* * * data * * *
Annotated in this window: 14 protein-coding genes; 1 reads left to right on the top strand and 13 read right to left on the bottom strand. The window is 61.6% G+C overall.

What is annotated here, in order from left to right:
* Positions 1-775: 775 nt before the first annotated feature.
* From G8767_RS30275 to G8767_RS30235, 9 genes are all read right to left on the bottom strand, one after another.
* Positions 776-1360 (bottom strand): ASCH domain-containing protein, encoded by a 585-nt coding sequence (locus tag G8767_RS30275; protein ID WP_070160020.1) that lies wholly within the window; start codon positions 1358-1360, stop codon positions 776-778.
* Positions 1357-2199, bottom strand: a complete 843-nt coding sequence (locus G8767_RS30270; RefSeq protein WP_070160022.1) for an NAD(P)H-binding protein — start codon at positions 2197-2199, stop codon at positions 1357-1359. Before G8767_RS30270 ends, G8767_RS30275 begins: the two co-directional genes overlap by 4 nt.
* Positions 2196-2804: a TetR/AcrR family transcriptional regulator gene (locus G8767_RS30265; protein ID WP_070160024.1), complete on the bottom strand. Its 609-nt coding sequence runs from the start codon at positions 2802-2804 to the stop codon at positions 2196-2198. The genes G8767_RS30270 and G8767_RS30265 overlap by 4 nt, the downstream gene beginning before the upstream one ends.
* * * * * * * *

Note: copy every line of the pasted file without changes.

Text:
Annotated in this window: 14 protein-coding genes; 1 reads left to right on the top strand and 13 read right to left on the bottom strand. The window is 61.6% G+C overall.

What is annotated here, in order from left to right:
* Positions 1-775: 775 nt before the first annotated feature.
* From G8767_RS30275 to G8767_RS30235, 9 genes are all read right to left on the bottom strand, one after another.
* Positions 776-1360 (bottom strand): ASCH domain-containing protein, encoded by a 585-nt coding sequence (locus tag G8767_RS30275; protein ID WP_070160020.1) that lies wholly within the window; start codon positions 1358-1360, stop codon positions 776-778.
* Positions 1357-2199, bottom strand: a complete 843-nt coding sequence (locus G8767_RS30270; RefSeq protein WP_070160022.1) for an NAD(P)H-binding protein — start codon at positions 2197-2199, stop codon at positions 1357-1359. Before G8767_RS30270 ends, G8767_RS30275 begins: the two co-directional genes overlap by 4 nt.
* Positions 2196-2804: a TetR/AcrR family transcriptional regulator gene (locus G8767_RS30265; protein ID WP_070160024.1), complete on the bottom strand. Its 609-nt coding sequence runs from the start codon at positions 2802-2804 to the stop codon at positions 2196-2198. The genes G8767_RS30270 and G8767_RS30265 overlap by 4 nt, the downstream gene beginning before the upstream one ends.